And what about this clinical trial data in general? Isn't this the sort of bad news that we're supposed to be sweeping under the rug over here? A full article in JAMA complete with vigorous editorial commentary. . .some rug. Oh, and one other thing: those two earlier Lipitor studies that showed a benefit. One of them was from Pfizer(/Pharmacia), as you'd expect. But the other one was from their competition. Bristol-Meyers Squibb has been trying to prove that their statin, Pravachor, is better than Lipitor, and failing. Where's that damn rug when you need it?
+ TrackBacks (0) | Category: "Me Too" Drugs | Cardiovascular Disease | Clinical Trials
December 18, 2002
There were plenty of stories in the press today about the ALLHAT study, which showed that diuretics are still the most effective way to treat hypertension in most people. Let me say right off that I really like this kind of study, and I think that there should be more of them (more on this tomorrow - the Wall Street Journal did the best job covering this angle today.) And I don't disagree with these findings, either - the study seems, as much as I've seen of it, to have been done very well and I think the data speak pretty clearly.
Most of the press coverage has been heavy on the "if not for drug company greed" angle. The New York Times gave this aspect its own story and headline. The critics have a point: pharma companies have aggressively marketed the newer mechanisms as they've come along, both by saying the new ones are good and that the old ones aren't.
But if there's any business that works differently, then I'd like the Times to tell me what it is. Some of the coverage makes it sound like Big Pharma is one large company, and Big Pharma abandoned diuretics in order to blow the horn for its more expensive drugs. But these were individual companies, and the first companies with, say, ACE inhibitors (like Merck) naturally came into the market talking about how great their new drug with the new mechanism of action was. This wasn't Big Pharma talking, this was Merck trying to gain advantage over its competition. Nobody sent around an industry memo saying Drop Diuretics, Push ACE Inhibitors.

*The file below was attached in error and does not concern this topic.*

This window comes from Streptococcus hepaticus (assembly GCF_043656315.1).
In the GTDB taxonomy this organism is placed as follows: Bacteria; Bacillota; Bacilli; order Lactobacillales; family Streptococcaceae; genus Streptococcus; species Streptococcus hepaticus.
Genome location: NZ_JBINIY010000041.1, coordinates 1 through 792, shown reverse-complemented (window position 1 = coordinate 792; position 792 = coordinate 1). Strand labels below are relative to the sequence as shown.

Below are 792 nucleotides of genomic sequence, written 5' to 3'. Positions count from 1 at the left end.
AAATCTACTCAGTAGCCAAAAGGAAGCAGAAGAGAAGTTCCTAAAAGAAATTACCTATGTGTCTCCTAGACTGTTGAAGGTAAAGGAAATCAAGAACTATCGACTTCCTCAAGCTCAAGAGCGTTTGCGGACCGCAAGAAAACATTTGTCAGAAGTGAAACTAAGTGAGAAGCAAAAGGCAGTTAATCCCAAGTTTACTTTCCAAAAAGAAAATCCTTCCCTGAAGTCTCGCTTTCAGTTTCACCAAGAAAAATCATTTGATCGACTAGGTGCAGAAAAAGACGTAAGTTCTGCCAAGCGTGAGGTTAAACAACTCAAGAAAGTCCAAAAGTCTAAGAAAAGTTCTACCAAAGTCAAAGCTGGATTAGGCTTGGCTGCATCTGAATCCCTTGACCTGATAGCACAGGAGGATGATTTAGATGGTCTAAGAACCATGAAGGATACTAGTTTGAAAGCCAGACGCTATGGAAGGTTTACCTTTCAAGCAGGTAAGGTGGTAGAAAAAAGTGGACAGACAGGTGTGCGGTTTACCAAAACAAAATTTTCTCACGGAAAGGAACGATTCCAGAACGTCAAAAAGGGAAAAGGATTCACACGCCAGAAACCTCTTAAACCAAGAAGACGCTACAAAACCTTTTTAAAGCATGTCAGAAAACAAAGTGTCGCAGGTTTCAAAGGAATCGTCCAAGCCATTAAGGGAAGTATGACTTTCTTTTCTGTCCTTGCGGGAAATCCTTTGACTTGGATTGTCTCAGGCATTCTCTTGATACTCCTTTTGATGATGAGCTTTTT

And as the ACE inhibitors became wildly successful, other companies got into the field, or decided that they needed to come up with new mechanisms of their own. That's part of the free market, too - we in the pharmaceutical business get forced to come up with new stuff, because the me-too business can only go on so long. (In the case of the ACE inhibitors, it went on longer than usual, because the first generation of them had a dry cough side effect that made people stop taking them.)
You don't hear about many of those other hypertension projects, because they didn't live up to their potential: endothelin converting enzyme, anyone? Renin inhibitors? There were quotes today about all the excess money spent by patients over the years (by not taking diuretics.) The various drug companies who chased these (and other) mechanisms during the 1980s and 1990s would like to have some of that money back, too.
So, once we got them to work, did the drug companies push the newer hypertension medications? Well, yeah, like crazy. That's what we do. But what we do includes the "new" part as well as the "push" part of that sentence. (The "crazy" part is another subject!)
A couple of other points: the main Times story waits until paragraph 26 to mention that there were other factors other than the Greed of Big Pharma for the move away from diuretics:
A factor in the switch from use of diuretics to newer drugs was a Swedish study reported in The New England Journal of Medicine in 1989. It found that diuretics could cause biochemical changes that were thought to increase susceptibility to heart attacks.